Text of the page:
In 2001 I was working at Electronic Arts – Westwood Studios designing the online multi-player interface for a title in the Command & Conquer franchise. I wasn’t, however, much of online multi-player (I still prefer solo campaigns) so I felt that I needed more insight. I talked with my boss and asked if we could bring in some online gamers with whom I’d have one-on-one conversations. I didn’t know it at the time but I had surreptitiously just conduct my first, albeit undisciplined, user research and usability study and it literally ended up changing the course of my life.
More and more I wanted to understand the audience for my design; what were their expectations, why would X appeal to them more than Y, what might unexpectedly delight them? While Director of Electronic Design for MGM MIRAGE, my team helped codify the different personas of guest of MGM MIRAGE properties (Bellagio, MGM Grand, Mandalay Bay, TI, among others). This informed our marketing strategies and design collateral. A pivotal moment in my career trajectory came when I was asked to participate in Cirque du Soleil’s rebrand effort of their New York-New York Hotel & Casino show, Zumanity. In addition to the concept design work, the project afforded me a deep dive into market research, competitive analysis, and different research methodologies. A short time later I was again asked to work with Cirque du Soleil as they branded their new show at The Mirage, The Beatles LOVE. By this point, I was hooked on user-centered design.
Las Vegas can be an odd place to raise a child and, as I now had one, my wife and I made the move to Denver, Colorado in 2007. During my job search, I was very intrigued when I interviewed with EffectiveUI. The company seemed to be on a path very similar to mine. At the time they referred to themselves as a “rich internet application” agency but their approach to projects and their methodologies were leaning very hard on UX. About six months after joining them as a Production Designer and later as Lead Experience Architect, EffectiveUI realized it looked, swam, and quacked like a UX agency and so embraced it. In fact, while we might not have written the book on UX, we certainly wrote a book on UX and I’m please to have contributed some illustrations and ideas to it. During my tenure at EffectiveUI, I had the opportunity to work with an incredibly diverse array of companies and teams, design assets from journey maps right through to final developer hand-off themeframes, and conduct user research and usability testing throughout the U.S. as well as in Europe, Asia and the Middle East.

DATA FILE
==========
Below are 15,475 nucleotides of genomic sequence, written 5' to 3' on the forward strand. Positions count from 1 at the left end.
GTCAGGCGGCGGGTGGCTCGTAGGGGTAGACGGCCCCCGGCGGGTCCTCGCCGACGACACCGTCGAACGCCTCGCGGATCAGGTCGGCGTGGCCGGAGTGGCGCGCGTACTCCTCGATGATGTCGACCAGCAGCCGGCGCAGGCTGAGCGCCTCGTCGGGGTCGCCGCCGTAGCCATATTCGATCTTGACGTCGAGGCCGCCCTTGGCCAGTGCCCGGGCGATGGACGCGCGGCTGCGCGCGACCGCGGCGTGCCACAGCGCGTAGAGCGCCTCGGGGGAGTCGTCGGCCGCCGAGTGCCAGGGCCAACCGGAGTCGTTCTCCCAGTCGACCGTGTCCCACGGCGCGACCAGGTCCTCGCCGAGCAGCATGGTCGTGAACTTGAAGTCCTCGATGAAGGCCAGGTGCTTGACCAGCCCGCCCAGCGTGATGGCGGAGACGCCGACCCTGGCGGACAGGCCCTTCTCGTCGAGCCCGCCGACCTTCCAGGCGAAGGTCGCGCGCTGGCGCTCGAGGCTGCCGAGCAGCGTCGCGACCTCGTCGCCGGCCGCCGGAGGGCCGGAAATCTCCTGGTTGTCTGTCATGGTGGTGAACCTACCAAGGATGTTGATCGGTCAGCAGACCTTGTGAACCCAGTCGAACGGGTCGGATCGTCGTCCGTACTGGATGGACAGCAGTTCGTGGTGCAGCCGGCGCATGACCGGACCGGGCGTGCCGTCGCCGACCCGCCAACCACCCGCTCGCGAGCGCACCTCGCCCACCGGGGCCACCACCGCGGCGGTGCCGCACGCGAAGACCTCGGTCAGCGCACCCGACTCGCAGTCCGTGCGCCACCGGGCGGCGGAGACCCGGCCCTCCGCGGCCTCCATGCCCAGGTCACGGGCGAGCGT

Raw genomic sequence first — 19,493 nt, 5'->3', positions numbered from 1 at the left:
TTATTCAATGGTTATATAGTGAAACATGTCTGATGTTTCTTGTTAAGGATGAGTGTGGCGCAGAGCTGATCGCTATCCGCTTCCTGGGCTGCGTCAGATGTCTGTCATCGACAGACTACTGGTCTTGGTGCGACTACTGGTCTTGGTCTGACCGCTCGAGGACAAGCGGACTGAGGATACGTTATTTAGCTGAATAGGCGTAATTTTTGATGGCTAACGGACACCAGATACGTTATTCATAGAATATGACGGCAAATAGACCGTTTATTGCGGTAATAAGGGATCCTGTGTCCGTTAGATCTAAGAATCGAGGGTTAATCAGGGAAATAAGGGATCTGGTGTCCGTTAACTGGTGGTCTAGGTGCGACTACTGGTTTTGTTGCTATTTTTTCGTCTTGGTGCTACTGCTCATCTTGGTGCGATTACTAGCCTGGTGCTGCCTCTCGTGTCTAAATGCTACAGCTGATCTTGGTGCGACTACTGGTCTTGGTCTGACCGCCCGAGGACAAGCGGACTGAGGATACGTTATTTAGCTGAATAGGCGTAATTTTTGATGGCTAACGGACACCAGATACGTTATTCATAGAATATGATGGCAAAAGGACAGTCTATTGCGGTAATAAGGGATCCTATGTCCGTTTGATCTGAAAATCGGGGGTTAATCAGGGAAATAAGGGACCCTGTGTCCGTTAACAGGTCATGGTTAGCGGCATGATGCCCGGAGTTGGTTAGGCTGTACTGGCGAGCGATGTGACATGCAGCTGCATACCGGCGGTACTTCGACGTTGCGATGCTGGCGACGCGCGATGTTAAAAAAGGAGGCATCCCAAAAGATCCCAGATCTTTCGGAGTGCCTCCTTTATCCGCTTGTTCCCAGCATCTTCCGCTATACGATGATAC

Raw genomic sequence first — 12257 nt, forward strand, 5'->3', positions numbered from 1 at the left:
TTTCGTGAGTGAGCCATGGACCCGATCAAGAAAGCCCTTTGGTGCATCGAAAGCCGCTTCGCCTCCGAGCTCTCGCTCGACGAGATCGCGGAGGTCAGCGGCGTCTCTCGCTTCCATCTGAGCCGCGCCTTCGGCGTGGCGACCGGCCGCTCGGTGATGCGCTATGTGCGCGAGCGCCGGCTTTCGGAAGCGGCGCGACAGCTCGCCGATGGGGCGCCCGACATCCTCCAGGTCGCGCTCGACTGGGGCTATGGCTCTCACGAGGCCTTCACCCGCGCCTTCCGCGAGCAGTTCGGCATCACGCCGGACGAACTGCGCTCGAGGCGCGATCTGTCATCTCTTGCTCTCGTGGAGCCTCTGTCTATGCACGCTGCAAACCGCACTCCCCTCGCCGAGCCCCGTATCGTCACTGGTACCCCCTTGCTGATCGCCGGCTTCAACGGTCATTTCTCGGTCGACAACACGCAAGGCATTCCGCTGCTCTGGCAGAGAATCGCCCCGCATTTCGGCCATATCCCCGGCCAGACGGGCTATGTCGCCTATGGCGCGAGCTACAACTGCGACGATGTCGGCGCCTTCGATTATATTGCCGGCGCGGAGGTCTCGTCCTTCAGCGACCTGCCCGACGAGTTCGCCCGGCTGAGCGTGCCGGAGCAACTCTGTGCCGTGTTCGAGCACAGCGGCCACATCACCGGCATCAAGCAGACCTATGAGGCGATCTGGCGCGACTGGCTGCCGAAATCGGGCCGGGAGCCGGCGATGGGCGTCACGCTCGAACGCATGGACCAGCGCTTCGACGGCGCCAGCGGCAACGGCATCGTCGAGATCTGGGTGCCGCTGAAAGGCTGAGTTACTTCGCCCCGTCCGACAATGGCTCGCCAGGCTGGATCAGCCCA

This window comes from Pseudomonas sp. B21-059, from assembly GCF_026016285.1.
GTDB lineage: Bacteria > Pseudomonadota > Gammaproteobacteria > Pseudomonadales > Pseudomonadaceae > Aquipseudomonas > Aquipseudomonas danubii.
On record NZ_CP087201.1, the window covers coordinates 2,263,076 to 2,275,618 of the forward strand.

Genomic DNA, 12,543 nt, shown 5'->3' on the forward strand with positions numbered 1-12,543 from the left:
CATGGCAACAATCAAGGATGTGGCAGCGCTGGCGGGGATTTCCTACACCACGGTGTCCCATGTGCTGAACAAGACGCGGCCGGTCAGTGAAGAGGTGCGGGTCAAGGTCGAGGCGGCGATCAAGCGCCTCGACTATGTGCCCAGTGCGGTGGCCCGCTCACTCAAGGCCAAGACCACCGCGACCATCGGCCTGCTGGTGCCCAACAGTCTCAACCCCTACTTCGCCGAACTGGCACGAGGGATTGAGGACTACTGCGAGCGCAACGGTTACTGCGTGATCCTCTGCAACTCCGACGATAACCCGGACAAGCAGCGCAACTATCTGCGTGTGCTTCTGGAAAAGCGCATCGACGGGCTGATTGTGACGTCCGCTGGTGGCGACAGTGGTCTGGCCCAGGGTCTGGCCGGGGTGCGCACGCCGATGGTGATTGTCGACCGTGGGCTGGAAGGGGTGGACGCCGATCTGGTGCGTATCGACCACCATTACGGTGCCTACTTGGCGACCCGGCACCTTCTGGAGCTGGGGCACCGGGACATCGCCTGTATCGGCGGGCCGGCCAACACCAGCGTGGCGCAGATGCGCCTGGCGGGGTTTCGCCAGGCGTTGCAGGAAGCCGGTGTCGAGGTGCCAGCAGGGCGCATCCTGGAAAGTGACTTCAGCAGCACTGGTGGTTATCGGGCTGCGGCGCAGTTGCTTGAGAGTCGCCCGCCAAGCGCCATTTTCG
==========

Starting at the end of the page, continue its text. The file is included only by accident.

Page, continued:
After six years, I began to want longer engagements than agency work tends to afford (ours were typically about 4 to 6 month engagements, give or take). I wanted the time to understand how the experiences I created did or did not help users achieve their goals and mitigate their obstacles. I wanted to develop an experience that I could own, iterate, and evolve. eBags presented me with just such an opportunity as well as giving me ecommerce experience. I recreated our mobile experience, moved our site from a five page checkout funnel to a single page, oversaw a third party’s creation of our mobile app and, finding considerable friction points in it, took ownership of the project and redesigned it for its v03 release.
In March of 2019, I was hired as Senior Experience Designer for the Verizon business unit, Verizon Location Technology. The technology explored by this organization has required me to adapt my design philosophy and has posed so many intriguing questions. What is user experience when one of the end users is a mobile robot? What interaction conventions will dominate an augmented reality experience? What role does a digital map play for passengers when directions and routing are managed by autonomous vehicle systems? It has been an exploration of incredible new technological capabilities and a remarkable learning experience.
Throughout my career, I have been an evangelist for user-centered design both within my companies and the clients they’ve represented and also in speaking on the topic at conferences. I relish the challenge of creating useful, usable and desirable experiences and understanding those who will engage with them.